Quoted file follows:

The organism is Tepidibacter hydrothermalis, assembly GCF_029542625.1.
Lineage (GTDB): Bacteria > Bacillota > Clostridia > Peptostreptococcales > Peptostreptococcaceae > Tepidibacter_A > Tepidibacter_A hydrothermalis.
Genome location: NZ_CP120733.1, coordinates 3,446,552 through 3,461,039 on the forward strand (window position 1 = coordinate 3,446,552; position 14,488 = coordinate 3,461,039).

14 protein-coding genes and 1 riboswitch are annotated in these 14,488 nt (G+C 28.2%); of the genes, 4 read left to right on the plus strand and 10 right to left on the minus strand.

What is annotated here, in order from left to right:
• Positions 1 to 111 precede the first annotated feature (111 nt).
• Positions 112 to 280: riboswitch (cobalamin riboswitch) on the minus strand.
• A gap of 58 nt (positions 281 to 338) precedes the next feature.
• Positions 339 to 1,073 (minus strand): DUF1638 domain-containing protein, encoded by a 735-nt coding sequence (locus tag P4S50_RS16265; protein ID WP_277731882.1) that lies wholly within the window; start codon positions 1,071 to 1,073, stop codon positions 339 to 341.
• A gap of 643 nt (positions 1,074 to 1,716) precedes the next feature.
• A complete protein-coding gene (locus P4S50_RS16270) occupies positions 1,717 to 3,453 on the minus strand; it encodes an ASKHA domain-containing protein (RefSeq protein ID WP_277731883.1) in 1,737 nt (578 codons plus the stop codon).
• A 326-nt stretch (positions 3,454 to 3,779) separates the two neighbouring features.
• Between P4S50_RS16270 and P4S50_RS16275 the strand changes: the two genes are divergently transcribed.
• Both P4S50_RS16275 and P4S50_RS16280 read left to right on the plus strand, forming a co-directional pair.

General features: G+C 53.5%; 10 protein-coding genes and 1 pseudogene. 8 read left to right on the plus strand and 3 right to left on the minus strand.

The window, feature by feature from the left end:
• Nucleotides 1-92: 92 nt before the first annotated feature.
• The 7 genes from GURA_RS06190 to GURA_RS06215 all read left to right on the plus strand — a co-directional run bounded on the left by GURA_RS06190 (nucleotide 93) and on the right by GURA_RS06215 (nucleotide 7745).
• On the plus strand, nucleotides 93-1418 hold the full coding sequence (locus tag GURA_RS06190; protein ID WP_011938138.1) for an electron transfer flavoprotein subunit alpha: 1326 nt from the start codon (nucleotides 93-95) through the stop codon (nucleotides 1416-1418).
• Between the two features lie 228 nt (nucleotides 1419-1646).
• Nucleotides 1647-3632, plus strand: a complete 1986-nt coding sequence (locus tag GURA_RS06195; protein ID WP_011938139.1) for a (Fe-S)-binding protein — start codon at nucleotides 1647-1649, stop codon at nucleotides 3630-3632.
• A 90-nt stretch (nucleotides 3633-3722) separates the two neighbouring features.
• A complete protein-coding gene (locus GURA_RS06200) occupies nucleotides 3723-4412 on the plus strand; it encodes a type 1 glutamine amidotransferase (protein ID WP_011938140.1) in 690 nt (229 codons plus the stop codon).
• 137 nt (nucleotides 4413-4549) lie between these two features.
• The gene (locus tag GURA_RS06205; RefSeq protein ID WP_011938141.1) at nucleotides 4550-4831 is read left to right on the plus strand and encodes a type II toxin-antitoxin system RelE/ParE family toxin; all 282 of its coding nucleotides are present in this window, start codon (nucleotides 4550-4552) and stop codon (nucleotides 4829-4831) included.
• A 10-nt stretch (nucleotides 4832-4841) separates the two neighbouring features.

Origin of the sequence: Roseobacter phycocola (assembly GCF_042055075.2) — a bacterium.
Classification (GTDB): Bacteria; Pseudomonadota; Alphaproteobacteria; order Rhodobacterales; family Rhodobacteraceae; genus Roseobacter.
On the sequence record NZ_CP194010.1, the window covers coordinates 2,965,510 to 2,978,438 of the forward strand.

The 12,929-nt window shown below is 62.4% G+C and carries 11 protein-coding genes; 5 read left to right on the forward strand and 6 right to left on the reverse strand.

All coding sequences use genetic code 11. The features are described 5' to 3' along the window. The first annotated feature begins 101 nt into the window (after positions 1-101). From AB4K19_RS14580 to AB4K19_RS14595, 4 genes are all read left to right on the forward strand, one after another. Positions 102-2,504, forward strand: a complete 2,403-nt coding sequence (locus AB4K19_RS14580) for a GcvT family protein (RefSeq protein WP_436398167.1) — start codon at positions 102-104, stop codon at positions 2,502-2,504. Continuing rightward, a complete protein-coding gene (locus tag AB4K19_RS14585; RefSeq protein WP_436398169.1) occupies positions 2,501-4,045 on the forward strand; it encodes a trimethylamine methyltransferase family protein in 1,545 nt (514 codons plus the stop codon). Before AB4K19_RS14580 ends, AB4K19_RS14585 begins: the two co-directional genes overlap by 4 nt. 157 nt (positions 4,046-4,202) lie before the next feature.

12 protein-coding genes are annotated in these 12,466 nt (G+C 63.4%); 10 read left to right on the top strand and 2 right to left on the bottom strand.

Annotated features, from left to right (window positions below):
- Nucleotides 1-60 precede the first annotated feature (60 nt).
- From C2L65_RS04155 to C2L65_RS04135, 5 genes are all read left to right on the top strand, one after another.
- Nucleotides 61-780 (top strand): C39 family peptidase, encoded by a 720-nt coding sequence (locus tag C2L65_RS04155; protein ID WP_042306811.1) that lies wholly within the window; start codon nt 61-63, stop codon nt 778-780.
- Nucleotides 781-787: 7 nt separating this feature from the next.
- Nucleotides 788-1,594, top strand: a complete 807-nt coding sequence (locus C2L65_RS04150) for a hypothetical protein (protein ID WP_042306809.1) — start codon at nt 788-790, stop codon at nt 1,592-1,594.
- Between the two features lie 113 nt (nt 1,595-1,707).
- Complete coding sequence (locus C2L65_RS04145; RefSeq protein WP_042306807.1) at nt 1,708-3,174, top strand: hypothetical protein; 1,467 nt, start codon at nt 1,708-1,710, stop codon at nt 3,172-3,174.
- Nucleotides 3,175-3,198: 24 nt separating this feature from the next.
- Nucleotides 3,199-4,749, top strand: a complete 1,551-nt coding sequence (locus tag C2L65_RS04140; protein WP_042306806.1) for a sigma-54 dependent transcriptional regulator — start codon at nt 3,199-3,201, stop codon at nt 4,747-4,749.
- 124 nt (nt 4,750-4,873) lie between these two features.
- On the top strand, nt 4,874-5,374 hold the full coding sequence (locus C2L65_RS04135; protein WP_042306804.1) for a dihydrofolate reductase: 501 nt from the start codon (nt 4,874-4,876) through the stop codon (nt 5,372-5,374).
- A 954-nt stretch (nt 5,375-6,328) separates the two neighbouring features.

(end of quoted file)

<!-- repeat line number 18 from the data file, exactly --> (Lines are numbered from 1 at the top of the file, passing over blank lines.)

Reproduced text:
• The 7 genes from GURA_RS06190 to GURA_RS06215 all read left to right on the plus strand — a co-directional run bounded on the left by GURA_RS06190 (nucleotide 93) and on the right by GURA_RS06215 (nucleotide 7745).